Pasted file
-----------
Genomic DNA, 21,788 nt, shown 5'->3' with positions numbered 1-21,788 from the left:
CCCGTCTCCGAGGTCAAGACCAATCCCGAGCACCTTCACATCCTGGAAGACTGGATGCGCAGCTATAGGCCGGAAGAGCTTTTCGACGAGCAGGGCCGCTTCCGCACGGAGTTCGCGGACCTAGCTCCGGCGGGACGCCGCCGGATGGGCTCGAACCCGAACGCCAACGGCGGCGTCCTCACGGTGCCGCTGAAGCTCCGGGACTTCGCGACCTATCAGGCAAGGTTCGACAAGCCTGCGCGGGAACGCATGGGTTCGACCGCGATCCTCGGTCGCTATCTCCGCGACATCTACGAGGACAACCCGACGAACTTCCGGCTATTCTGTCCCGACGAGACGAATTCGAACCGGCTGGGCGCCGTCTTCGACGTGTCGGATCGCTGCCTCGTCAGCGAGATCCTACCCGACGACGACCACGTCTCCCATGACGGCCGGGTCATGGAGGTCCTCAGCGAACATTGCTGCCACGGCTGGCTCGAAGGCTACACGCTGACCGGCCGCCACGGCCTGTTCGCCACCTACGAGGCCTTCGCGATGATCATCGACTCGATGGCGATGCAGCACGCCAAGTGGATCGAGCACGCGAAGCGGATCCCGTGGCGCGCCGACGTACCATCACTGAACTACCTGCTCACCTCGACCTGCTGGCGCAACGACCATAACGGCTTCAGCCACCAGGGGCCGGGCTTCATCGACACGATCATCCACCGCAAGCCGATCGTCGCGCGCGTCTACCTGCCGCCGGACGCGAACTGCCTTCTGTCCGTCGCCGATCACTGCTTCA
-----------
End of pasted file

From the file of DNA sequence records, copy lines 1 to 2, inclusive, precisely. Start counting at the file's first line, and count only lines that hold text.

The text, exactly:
Genomic DNA, 21,788 nt, shown 5'->3' with positions numbered 1-21,788 from the left:
CCCGTCTCCGAGGTCAAGACCAATCCCGAGCACCTTCACATCCTGGAAGACTGGATGCGCAGCTATAGGCCGGAAGAGCTTTTCGACGAGCAGGGCCGCTTCCGCACGGAGTTCGCGGACCTAGCTCCGGCGGGACGCCGCCGGATGGGCTCGAACCCGAACGCCAACGGCGGCGTCCTCACGGTGCCGCTGAAGCTCCGGGACTTCGCGACCTATCAGGCAAGGTTCGACAAGCCTGCGCGGGAACGCATGGGTTCGACCGCGATCCTCGGTCGCTATCTCCGCGACATCTACGAGGACAACCCGACGAACTTCCGGCTATTCTGTCCCGACGAGACGAATTCGAACCGGCTGGGCGCCGTCTTCGACGTGTCGGATCGCTGCCTCGTCAGCGAGATCCTACCCGACGACGACCACGTCTCCCATGACGGCCGGGTCATGGAGGTCCTCAGCGAACATTGCTGCCACGGCTGGCTCGAAGGCTACACGCTGACCGGCCGCCACGGCCTGTTCGCCACCTACGAGGCCTTCGCGATGATCATCGACTCGATGGCGATGCAGCACGCCAAGTGGATCGAGCACGCGAAGCGGATCCCGTGGCGCGCCGACGTACCATCACTGAACTACCTGCTCACCTCGACCTGCTGGCGCAACGACCATAACGGCTTCAGCCACCAGGGGCCGGGCTTCATCGACACGATCATCCACCGCAAGCCGATCGTCGCGCGCGTCTACCTGCCGCCGGACGCGAACTGCCTTCTGTCCGTCGCCGATCACTGCTTCA